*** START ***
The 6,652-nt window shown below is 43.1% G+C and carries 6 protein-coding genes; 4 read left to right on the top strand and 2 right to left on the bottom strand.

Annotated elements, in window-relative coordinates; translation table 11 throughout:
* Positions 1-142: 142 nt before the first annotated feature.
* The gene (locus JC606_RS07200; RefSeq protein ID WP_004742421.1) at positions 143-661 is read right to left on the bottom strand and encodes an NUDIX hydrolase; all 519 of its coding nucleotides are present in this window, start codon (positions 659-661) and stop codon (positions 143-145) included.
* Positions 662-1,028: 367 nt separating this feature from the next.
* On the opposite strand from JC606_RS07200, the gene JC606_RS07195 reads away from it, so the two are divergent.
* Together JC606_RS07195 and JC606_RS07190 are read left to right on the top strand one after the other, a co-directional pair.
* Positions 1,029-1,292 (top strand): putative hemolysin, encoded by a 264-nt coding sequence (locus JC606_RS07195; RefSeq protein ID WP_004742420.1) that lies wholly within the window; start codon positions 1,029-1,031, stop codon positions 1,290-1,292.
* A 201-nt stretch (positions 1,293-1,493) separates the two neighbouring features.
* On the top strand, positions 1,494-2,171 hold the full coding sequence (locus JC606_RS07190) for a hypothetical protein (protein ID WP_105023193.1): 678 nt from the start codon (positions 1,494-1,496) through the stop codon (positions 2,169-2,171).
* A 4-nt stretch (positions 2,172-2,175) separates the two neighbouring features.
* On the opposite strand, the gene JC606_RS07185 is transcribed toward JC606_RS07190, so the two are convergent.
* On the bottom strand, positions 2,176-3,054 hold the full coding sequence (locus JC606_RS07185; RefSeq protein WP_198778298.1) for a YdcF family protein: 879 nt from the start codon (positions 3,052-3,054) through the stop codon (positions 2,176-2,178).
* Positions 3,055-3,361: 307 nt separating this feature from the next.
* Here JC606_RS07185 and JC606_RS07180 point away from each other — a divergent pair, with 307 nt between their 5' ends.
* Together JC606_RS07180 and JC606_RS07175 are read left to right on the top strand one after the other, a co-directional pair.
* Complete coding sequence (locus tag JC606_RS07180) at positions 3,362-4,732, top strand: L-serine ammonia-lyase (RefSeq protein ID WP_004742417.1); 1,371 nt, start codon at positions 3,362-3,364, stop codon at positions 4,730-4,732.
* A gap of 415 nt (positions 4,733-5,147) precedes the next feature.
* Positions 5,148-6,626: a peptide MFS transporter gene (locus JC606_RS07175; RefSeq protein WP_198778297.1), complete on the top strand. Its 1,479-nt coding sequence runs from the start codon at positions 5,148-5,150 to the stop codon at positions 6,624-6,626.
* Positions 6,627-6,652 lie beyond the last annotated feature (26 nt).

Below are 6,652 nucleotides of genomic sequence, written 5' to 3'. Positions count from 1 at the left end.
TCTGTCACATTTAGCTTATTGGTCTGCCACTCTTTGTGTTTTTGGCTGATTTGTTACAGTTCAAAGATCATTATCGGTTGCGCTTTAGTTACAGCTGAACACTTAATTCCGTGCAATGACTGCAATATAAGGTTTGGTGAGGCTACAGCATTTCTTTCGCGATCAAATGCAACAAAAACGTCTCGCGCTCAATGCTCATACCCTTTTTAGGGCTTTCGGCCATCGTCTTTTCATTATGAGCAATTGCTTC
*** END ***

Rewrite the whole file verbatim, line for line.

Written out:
The 6,652-nt window shown below is 43.1% G+C and carries 6 protein-coding genes; 4 read left to right on the top strand and 2 right to left on the bottom strand.

Annotated elements, in window-relative coordinates; translation table 11 throughout:
* Positions 1-142: 142 nt before the first annotated feature.
* The gene (locus JC606_RS07200; RefSeq protein ID WP_004742421.1) at positions 143-661 is read right to left on the bottom strand and encodes an NUDIX hydrolase; all 519 of its coding nucleotides are present in this window, start codon (positions 659-661) and stop codon (positions 143-145) included.
* Positions 662-1,028: 367 nt separating this feature from the next.
* On the opposite strand from JC606_RS07200, the gene JC606_RS07195 reads away from it, so the two are divergent.
* Together JC606_RS07195 and JC606_RS07190 are read left to right on the top strand one after the other, a co-directional pair.
* Positions 1,029-1,292 (top strand): putative hemolysin, encoded by a 264-nt coding sequence (locus JC606_RS07195; RefSeq protein ID WP_004742420.1) that lies wholly within the window; start codon positions 1,029-1,031, stop codon positions 1,290-1,292.
* A 201-nt stretch (positions 1,293-1,493) separates the two neighbouring features.
* On the top strand, positions 1,494-2,171 hold the full coding sequence (locus JC606_RS07190) for a hypothetical protein (protein ID WP_105023193.1): 678 nt from the start codon (positions 1,494-1,496) through the stop codon (positions 2,169-2,171).
* A 4-nt stretch (positions 2,172-2,175) separates the two neighbouring features.
* On the opposite strand, the gene JC606_RS07185 is transcribed toward JC606_RS07190, so the two are convergent.
* On the bottom strand, positions 2,176-3,054 hold the full coding sequence (locus JC606_RS07185; RefSeq protein WP_198778298.1) for a YdcF family protein: 879 nt from the start codon (positions 3,052-3,054) through the stop codon (positions 2,176-2,178).
* Positions 3,055-3,361: 307 nt separating this feature from the next.
* Here JC606_RS07185 and JC606_RS07180 point away from each other — a divergent pair, with 307 nt between their 5' ends.
* Together JC606_RS07180 and JC606_RS07175 are read left to right on the top strand one after the other, a co-directional pair.
* Complete coding sequence (locus tag JC606_RS07180) at positions 3,362-4,732, top strand: L-serine ammonia-lyase (RefSeq protein ID WP_004742417.1); 1,371 nt, start codon at positions 3,362-3,364, stop codon at positions 4,730-4,732.
* A gap of 415 nt (positions 4,733-5,147) precedes the next feature.
* Positions 5,148-6,626: a peptide MFS transporter gene (locus JC606_RS07175; RefSeq protein WP_198778297.1), complete on the top strand. Its 1,479-nt coding sequence runs from the start codon at positions 5,148-5,150 to the stop codon at positions 6,624-6,626.
* Positions 6,627-6,652 lie beyond the last annotated feature (26 nt).

Below are 6,652 nucleotides of genomic sequence, written 5' to 3'. Positions count from 1 at the left end.
TCTGTCACATTTAGCTTATTGGTCTGCCACTCTTTGTGTTTTTGGCTGATTTGTTACAGTTCAAAGATCATTATCGGTTGCGCTTTAGTTACAGCTGAACACTTAATTCCGTGCAATGACTGCAATATAAGGTTTGGTGAGGCTACAGCATTTCTTTCGCGATCAAATGCAACAAAAACGTCTCGCGCTCAATGCTCATACCCTTTTTAGGGCTTTCGGCCATCGTCTTTTCATTATGAGCAATTGCTTC